A special mention goes to El Salvador here, where the potential integration of stablecoins would very likely come in handy for citizens. Since September 2021, when the state has made Bitcoin legal tender alongside the USD, the Latin American nation’s citizens and businesses are getting more used to crypto. Featuring integrations with custodial solutions like Strike and the government’s Chivo Wallet, along with many non-custodial wallets, the Lightning Network offers a cost-efficient and convenient way for Salvadorians to settle their everyday payments.

However, Bitcoin’s high volatility compared to major fiat currencies presents increased risks for both individuals and enterprises.

For that reason, there is a high demand in emerging nations like El Salvador to introduce stablecoins over the LN. Integrating them directly to the Lightning Network offers the ability for users to minimize their digital assets’ volatility and hedge against market risks without relying on the traditional banking system or a custodial wallet solution.

Taro: Supercharging Bitcoin With New Assets

Taro is a fascinating proposal for Bitcoin that has excellent potential in boosting Lightning Network activity and the speed at which the off-chain payment network’s infrastructure is developing.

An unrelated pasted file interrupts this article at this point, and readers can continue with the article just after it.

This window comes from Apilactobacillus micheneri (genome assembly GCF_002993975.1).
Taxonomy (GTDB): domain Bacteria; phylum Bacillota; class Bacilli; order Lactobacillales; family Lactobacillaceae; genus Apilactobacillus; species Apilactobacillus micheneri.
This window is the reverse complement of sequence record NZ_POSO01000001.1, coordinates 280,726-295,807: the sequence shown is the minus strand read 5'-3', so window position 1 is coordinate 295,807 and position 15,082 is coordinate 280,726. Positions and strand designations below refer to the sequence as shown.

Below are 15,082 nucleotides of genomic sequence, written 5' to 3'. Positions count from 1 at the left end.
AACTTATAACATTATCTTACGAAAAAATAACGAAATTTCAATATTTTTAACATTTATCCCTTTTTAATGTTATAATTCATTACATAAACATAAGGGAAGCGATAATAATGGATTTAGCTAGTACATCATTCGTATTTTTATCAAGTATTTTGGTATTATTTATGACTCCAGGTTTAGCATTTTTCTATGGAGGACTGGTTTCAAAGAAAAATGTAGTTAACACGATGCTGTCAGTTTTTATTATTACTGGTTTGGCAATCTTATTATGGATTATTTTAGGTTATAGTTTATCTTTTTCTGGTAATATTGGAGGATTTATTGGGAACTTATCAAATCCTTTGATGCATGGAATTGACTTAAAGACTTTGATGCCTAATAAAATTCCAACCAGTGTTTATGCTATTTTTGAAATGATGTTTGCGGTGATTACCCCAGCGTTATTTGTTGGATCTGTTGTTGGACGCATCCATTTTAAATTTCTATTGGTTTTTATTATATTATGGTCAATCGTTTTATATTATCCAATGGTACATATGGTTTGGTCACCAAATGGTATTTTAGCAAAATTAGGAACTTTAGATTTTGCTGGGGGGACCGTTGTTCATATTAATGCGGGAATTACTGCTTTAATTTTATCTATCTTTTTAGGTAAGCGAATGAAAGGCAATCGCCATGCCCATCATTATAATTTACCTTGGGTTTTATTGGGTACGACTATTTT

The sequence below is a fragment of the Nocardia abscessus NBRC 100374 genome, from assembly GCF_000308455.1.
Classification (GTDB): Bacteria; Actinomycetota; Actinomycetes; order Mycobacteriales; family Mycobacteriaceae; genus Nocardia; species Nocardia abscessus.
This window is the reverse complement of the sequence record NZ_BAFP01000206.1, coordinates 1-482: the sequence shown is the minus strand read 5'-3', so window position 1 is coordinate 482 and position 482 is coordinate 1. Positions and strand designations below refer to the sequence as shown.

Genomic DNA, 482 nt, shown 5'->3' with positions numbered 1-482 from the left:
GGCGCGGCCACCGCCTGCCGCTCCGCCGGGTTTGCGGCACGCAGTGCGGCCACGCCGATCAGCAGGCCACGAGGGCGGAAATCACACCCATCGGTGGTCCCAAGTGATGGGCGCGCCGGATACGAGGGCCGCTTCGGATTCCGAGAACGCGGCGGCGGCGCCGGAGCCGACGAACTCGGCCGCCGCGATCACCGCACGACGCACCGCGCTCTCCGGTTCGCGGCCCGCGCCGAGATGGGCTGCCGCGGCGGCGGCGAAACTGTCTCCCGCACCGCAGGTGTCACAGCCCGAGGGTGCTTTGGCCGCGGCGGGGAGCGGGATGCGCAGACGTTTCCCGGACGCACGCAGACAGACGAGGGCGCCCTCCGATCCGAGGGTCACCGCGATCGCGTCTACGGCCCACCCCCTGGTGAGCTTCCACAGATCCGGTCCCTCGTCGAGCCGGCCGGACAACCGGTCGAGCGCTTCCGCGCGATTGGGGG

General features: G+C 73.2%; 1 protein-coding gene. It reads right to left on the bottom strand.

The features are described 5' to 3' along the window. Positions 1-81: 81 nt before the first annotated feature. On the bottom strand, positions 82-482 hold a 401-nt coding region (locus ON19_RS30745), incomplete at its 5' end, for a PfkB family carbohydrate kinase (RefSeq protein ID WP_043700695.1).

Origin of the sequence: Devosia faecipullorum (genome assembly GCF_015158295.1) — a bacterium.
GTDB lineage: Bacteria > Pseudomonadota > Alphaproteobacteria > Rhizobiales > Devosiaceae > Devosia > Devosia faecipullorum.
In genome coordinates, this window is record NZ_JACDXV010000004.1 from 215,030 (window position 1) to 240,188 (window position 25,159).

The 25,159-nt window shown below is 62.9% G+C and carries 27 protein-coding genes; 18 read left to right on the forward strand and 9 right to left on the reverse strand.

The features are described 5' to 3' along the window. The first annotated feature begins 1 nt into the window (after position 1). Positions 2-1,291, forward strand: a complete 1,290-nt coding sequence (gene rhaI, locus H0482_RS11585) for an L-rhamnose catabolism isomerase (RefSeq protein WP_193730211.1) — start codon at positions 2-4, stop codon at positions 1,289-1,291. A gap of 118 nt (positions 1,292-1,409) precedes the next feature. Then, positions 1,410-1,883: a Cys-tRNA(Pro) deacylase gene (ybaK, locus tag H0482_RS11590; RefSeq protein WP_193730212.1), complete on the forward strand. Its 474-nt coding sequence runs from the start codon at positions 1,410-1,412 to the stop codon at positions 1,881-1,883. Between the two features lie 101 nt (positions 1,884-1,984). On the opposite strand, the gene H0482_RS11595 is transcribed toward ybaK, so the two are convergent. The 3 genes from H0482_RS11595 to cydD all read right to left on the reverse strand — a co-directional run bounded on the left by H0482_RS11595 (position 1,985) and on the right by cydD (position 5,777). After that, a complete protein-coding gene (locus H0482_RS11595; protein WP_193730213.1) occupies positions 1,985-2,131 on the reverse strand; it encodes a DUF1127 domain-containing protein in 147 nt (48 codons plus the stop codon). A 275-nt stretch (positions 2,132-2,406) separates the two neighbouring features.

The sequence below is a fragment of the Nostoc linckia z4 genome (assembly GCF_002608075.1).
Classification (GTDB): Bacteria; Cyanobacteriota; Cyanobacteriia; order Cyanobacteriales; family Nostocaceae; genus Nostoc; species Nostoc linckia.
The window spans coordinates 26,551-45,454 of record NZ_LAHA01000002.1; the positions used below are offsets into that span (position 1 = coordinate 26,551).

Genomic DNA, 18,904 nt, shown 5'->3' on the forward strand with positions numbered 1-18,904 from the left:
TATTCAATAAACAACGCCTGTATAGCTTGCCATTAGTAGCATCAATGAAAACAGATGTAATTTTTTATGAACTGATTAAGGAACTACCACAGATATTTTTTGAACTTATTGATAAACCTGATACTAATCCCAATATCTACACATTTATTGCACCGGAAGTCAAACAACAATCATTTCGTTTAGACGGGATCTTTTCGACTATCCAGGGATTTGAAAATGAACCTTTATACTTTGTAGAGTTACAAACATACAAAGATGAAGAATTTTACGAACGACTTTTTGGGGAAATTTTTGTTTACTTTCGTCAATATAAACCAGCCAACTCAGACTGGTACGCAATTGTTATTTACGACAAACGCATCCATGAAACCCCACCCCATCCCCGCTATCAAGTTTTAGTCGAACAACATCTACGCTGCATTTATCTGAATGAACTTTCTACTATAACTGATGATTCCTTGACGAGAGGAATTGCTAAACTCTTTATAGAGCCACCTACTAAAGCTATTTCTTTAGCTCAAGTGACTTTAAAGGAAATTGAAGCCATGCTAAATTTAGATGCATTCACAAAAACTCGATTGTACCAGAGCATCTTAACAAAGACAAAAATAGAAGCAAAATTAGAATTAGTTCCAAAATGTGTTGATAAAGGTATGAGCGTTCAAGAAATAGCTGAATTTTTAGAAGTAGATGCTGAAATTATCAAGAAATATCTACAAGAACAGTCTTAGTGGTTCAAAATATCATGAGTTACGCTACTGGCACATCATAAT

While enjoying the rock-solid security of the main chain and the increased privacy and efficiency of the latest Taproot upgrade, Taro will enable the issuance of stablecoins, NFTs, and other Bitcoin-based assets on a layered protocol to avoid burdening the network with unnecessary data. Furthermore, by moving Taro instruments to the Lightning Network, users can benefit from the enhanced speed and scalability of the layer-two payments solution.

At the same time, increased security, simplicity, privacy, and scalability can be achieved by utilizing UTXO instead of an accounting model like in the case of ERC-20 tokens on Ethereum.

That said, as Taro’s proposal is still waiting for a peer review from members of the Bitcoin community, we don’t exactly know whether and when it will actually get implemented. In case it is, it will have great potential to boost the Lightning Network’s activity and adoption.